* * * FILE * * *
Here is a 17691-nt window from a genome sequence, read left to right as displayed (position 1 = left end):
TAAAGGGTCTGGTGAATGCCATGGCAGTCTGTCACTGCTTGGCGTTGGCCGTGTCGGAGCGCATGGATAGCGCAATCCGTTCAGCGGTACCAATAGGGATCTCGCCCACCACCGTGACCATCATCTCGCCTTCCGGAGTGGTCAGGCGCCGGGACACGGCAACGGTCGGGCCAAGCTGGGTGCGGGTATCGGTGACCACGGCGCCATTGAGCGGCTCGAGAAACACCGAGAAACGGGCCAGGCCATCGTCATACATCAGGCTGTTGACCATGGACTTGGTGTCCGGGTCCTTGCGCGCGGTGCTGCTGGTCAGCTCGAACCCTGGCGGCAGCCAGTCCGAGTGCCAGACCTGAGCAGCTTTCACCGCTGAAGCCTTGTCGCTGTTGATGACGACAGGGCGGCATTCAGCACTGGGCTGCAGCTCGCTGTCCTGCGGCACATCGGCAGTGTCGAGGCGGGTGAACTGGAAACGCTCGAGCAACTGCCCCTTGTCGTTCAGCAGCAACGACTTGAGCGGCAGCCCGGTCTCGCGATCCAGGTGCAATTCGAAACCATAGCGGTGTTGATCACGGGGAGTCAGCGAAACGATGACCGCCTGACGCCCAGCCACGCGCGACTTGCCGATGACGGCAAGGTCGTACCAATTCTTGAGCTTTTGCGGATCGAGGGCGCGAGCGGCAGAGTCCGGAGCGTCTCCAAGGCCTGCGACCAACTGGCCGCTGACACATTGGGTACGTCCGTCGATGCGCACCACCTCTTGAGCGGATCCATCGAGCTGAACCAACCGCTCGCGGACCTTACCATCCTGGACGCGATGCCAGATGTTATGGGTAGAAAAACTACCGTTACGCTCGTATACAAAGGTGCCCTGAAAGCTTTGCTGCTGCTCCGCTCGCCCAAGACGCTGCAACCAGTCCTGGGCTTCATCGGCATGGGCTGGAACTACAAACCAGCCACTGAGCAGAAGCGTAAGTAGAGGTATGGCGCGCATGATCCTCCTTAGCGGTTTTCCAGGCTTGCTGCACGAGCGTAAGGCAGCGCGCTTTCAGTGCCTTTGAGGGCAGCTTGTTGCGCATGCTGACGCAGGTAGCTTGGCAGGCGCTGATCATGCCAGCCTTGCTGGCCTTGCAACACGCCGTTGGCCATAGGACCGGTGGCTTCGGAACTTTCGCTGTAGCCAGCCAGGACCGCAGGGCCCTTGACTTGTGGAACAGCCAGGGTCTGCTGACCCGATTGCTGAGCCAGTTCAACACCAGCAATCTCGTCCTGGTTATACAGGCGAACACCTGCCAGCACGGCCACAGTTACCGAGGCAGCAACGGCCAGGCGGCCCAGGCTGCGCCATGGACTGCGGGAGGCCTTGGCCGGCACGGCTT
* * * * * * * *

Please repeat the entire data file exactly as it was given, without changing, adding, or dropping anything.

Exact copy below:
Here is a 17691-nt window from a genome sequence, read left to right as displayed (position 1 = left end):
TAAAGGGTCTGGTGAATGCCATGGCAGTCTGTCACTGCTTGGCGTTGGCCGTGTCGGAGCGCATGGATAGCGCAATCCGTTCAGCGGTACCAATAGGGATCTCGCCCACCACCGTGACCATCATCTCGCCTTCCGGAGTGGTCAGGCGCCGGGACACGGCAACGGTCGGGCCAAGCTGGGTGCGGGTATCGGTGACCACGGCGCCATTGAGCGGCTCGAGAAACACCGAGAAACGGGCCAGGCCATCGTCATACATCAGGCTGTTGACCATGGACTTGGTGTCCGGGTCCTTGCGCGCGGTGCTGCTGGTCAGCTCGAACCCTGGCGGCAGCCAGTCCGAGTGCCAGACCTGAGCAGCTTTCACCGCTGAAGCCTTGTCGCTGTTGATGACGACAGGGCGGCATTCAGCACTGGGCTGCAGCTCGCTGTCCTGCGGCACATCGGCAGTGTCGAGGCGGGTGAACTGGAAACGCTCGAGCAACTGCCCCTTGTCGTTCAGCAGCAACGACTTGAGCGGCAGCCCGGTCTCGCGATCCAGGTGCAATTCGAAACCATAGCGGTGTTGATCACGGGGAGTCAGCGAAACGATGACCGCCTGACGCCCAGCCACGCGCGACTTGCCGATGACGGCAAGGTCGTACCAATTCTTGAGCTTTTGCGGATCGAGGGCGCGAGCGGCAGAGTCCGGAGCGTCTCCAAGGCCTGCGACCAACTGGCCGCTGACACATTGGGTACGTCCGTCGATGCGCACCACCTCTTGAGCGGATCCATCGAGCTGAACCAACCGCTCGCGGACCTTACCATCCTGGACGCGATGCCAGATGTTATGGGTAGAAAAACTACCGTTACGCTCGTATACAAAGGTGCCCTGAAAGCTTTGCTGCTGCTCCGCTCGCCCAAGACGCTGCAACCAGTCCTGGGCTTCATCGGCATGGGCTGGAACTACAAACCAGCCACTGAGCAGAAGCGTAAGTAGAGGTATGGCGCGCATGATCCTCCTTAGCGGTTTTCCAGGCTTGCTGCACGAGCGTAAGGCAGCGCGCTTTCAGTGCCTTTGAGGGCAGCTTGTTGCGCATGCTGACGCAGGTAGCTTGGCAGGCGCTGATCATGCCAGCCTTGCTGGCCTTGCAACACGCCGTTGGCCATAGGACCGGTGGCTTCGGAACTTTCGCTGTAGCCAGCCAGGACCGCAGGGCCCTTGACTTGTGGAACAGCCAGGGTCTGCTGACCCGATTGCTGAGCCAGTTCAACACCAGCAATCTCGTCCTGGTTATACAGGCGAACACCTGCCAGCACGGCCACAGTTACCGAGGCAGCAACGGCCAGGCGGCCCAGGCTGCGCCATGGACTGCGGGAGGCCTTGGCCGGCACGGCTT